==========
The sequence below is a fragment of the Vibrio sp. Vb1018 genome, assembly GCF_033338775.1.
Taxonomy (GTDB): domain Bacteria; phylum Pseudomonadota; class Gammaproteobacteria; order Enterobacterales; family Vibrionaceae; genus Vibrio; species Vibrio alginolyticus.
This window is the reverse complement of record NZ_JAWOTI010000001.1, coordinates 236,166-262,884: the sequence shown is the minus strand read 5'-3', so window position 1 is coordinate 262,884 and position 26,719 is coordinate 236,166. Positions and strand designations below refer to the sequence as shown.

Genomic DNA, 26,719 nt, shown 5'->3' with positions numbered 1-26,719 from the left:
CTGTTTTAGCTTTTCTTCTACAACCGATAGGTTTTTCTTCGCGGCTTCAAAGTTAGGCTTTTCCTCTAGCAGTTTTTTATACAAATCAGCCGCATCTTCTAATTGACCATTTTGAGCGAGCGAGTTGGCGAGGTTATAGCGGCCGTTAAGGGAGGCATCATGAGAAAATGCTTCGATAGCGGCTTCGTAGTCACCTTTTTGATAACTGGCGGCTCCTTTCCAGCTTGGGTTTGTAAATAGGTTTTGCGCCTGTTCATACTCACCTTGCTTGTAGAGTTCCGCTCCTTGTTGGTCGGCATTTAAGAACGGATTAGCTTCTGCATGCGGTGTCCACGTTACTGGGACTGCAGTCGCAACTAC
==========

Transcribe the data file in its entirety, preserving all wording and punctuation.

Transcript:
The sequence below is a fragment of the Vibrio sp. Vb1018 genome, assembly GCF_033338775.1.
Taxonomy (GTDB): domain Bacteria; phylum Pseudomonadota; class Gammaproteobacteria; order Enterobacterales; family Vibrionaceae; genus Vibrio; species Vibrio alginolyticus.
This window is the reverse complement of record NZ_JAWOTI010000001.1, coordinates 236,166-262,884: the sequence shown is the minus strand read 5'-3', so window position 1 is coordinate 262,884 and position 26,719 is coordinate 236,166. Positions and strand designations below refer to the sequence as shown.

Genomic DNA, 26,719 nt, shown 5'->3' with positions numbered 1-26,719 from the left:
CTGTTTTAGCTTTTCTTCTACAACCGATAGGTTTTTCTTCGCGGCTTCAAAGTTAGGCTTTTCCTCTAGCAGTTTTTTATACAAATCAGCCGCATCTTCTAATTGACCATTTTGAGCGAGCGAGTTGGCGAGGTTATAGCGGCCGTTAAGGGAGGCATCATGAGAAAATGCTTCGATAGCGGCTTCGTAGTCACCTTTTTGATAACTGGCGGCTCCTTTCCAGCTTGGGTTTGTAAATAGGTTTTGCGCCTGTTCATACTCACCTTGCTTGTAGAGTTCCGCTCCTTGTTGGTCGGCATTTAAGAACGGATTAGCTTCTGCATGCGGTGTCCACGTTACTGGGACTGCAGTCGCAACTAC